06 Sept 2006 Wednesday - Galway area
Today wasn’t very eventful but it was very beautiful. After taking a few snaps around the castle,
we drove around to the south of our castle-hotel to the Galway area. It was very beautiful and we got out several times to take photos, but most of the time was spent driving. Much of the photos were taken of the picturesque landscape, but we knew most of it would not transfer to film well; you just can’t capture that kind of beauty on film.
Or in this case, on digital media. Still, we took lots of photos. Some of it reminded me of Arizona desert, only green.
Other places were extremely rocky and barren. It had an ageless beauty about it.
Along the way, we found sheep that were painted in bright colors to identify their owners.
We also saw wild ponies wandering around, which is odd to see.
It wasn’t all driving. We stopped at a place called Croag Patrick, a mountain where there is a statue of St. Patrick.
I think this is where St. Patrick supposedly drove the rats who carried the black plague into the sea.
Every St. Patrick’s day, hundreds of faithful Catholics make pilgrimages to the mountain.
To absolve their sins or have prayers granted, they walk around the mountain in different circles. The scenery was beautiful.
We also stopped at Kylemore Abbey,
but we were short on time and I couldn’t justify spending as much as they wanted for the admission fee–eleven euro–to see another castle. So we took a few photos from outside and got back in our car.
Looked nice from the outside, but we were on a tight schedule.
On the way out of the site, I saw a hitchhiker who I took pity on. I have never picked up a hitchhiker before in my life because in the United States it can be very dangerous. But this guy looked pretty harmless, so we decided to help him out. He was a young man, a German citizen, and we had fun talking with him as we drove. Eventually we got out to eat and he decided to stay at a youth hostel that we just happened to park in front of.
We tried to do some shopping, but were unsuccessful because we found two basic types of gifts: the cheap junk that I wouldn’t be seen with and the expensive gifts that are multiple hundreds of dollars. Plus, we were still on a tight schedule. The problem was that we had to return to our castle hotel for our second night, and so we had to do a lot of extra driving back to Sligo that would otherwise have been unnecessary.
So we drove and drove on through the countryside, stopping at little sites along the way.
Finally I got tired and we stopped at a cute pub and ate dinner. We chatted with the bartender and he was very amusing. The food was fantastic.
We drove on through the evening and into the night until we finally reached our castle again. When we returned to the hotel, we sat in the bar there and drank hard cider called Bulmer’s (alcoholic) and talked with two couples, one from Boston and one from Ireland. It was a blast. We talked about many things. For example, about marriage and how people get married too young these days. And how in Ireland, it’s expected that the man goes to his wife’s family for holiday celebrations like Christmas and Easter, and not the husband's family.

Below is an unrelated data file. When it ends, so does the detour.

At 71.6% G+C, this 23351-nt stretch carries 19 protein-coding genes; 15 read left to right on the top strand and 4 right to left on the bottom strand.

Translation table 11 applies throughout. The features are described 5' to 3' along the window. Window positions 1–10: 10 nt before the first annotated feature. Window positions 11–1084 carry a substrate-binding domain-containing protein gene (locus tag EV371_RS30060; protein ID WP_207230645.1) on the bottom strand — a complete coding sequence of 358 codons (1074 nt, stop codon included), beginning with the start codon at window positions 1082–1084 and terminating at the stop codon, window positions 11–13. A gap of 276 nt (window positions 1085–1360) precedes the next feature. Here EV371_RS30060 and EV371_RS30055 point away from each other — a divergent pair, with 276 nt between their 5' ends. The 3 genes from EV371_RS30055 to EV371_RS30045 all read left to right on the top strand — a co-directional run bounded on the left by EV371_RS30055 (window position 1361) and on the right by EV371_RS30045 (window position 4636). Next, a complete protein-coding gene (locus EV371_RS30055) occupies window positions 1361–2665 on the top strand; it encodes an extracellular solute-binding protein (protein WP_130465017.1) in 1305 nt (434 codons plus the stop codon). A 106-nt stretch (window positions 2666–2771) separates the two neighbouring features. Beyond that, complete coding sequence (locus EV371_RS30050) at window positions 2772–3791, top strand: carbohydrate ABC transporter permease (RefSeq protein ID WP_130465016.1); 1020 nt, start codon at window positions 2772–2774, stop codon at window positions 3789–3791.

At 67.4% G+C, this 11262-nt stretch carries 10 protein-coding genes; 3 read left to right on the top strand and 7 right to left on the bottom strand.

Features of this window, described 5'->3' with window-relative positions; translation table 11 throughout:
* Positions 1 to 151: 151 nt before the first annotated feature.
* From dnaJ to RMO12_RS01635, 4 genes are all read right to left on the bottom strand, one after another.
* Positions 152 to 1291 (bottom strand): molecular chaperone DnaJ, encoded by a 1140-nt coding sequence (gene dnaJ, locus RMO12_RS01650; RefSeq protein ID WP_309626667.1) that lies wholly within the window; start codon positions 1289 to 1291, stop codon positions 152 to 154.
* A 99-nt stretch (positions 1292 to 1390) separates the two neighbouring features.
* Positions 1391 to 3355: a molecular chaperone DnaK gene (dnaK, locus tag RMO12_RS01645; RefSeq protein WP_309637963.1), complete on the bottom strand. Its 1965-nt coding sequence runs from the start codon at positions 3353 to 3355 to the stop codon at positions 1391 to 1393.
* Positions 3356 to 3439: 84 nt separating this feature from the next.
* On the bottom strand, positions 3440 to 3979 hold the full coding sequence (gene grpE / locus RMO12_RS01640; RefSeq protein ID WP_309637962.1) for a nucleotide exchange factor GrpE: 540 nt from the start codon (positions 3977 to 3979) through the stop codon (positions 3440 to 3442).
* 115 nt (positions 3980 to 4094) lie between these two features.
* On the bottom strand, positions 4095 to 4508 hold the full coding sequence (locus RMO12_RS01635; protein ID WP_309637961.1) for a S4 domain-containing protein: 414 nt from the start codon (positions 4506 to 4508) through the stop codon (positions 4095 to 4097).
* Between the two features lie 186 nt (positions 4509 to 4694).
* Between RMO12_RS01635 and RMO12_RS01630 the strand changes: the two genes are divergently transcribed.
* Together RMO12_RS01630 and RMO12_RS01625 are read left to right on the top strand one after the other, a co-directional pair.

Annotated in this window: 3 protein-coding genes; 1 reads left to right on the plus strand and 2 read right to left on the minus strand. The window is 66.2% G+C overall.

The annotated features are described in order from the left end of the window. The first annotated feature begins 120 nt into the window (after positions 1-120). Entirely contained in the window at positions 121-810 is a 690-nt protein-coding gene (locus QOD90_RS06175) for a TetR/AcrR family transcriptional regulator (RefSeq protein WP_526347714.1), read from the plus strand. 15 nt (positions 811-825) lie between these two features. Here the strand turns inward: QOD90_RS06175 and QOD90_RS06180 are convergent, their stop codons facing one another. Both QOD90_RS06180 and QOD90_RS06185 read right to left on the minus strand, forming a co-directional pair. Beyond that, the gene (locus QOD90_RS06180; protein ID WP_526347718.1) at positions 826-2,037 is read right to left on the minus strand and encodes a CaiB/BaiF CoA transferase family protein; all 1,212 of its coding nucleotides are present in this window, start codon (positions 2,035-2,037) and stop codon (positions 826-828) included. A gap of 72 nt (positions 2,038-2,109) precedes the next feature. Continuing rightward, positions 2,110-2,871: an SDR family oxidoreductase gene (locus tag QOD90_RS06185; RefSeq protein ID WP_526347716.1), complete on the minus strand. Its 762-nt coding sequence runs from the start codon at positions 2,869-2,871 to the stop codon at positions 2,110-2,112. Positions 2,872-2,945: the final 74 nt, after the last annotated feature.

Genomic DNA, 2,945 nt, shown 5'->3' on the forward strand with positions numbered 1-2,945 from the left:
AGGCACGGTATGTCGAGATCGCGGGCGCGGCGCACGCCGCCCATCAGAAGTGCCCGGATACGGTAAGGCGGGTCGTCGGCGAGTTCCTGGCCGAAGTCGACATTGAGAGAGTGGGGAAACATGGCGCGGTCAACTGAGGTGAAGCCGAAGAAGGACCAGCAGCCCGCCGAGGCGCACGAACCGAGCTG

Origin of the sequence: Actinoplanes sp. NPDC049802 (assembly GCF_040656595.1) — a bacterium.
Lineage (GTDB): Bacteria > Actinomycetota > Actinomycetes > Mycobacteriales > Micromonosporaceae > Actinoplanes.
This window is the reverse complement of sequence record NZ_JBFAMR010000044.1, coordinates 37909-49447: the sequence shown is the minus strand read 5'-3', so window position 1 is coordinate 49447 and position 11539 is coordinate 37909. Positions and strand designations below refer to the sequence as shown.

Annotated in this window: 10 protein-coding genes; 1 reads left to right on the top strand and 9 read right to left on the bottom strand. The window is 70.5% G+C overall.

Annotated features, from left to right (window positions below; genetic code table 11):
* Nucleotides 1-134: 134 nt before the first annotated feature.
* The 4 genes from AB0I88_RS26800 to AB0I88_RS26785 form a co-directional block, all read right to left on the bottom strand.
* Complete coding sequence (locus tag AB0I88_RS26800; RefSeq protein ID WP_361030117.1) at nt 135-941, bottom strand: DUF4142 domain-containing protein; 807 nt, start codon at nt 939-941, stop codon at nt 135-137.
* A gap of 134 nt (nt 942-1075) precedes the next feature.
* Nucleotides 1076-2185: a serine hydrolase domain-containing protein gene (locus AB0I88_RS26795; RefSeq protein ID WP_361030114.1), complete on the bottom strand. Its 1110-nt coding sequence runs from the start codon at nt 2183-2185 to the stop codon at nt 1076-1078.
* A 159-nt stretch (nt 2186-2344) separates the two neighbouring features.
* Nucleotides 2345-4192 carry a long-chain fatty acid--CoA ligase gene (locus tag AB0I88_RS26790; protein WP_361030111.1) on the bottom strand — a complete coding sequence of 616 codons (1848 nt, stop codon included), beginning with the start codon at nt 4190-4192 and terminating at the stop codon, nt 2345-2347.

The Americans were celebrating the fact that the Catholic mass they’d attended only lasted twenty-five minutes, whereas masses in the States were normally an hour and fifteen minutes long. They loved it, but they also felt as if they were being rushed through it.
The Irish couple, who acted like very devout Catholics indeed, said that it’s not the length of the service, it’s what you get out of it. If I understood them correctly, what they were saying is this: basically, you have to be responsible for what you take away from the mass. You can go there and take away nothing or you can pay attention and be involved and you can take away a lot of spirituality, and it’s basically on your shoulders, not the responsibility of the priest.
I asked the Irish couple if there was still a rift between the Catholics and the Protestants in Ireland, because in America, there are no problems and nobody cares; religious differences are almost expected and accepted there.
They told us that things were pretty relaxed now, with one exception: Apparently Protestant boys won’t even consider marrying a Catholic girl. That may have as much to do with the boy’s parents than anything else. Of course, the Catholic girls aren’t very happy about this, but that’s just the way Protestant boys are.
We also talked a little bit about ghosts. They told us there was supposedly a ghost in the castle; the spirit of a young girl who died on the premises. Sounds like two or three days ago, a team of paranormal investigators–ghost hunters–came into the castle and tried to research it. People have apparently said that the ghost has been most often seen in room 107, which is the room right next to ours: we’re staying in room 108. I definitely did not sense any ghosts though.
Before we knew it, it was 1:00 in the morning and we all decided to go to bed. After three drinks, I was quite sloshed and happy.
We trudged up the wide stone stairs up to our room, talking with the couples as we walked. The sounds of our voices echoed loudly off the stone walls. When we reached the second floor, a woman dressed in pajamas poked her head out of room 107 and gave us an angry look. Surely, this wasn’t the ghost, I told myself. Surely it was a hotel guest and we were making too much noise. Quietly, we excused ourselves and quietly went to our room.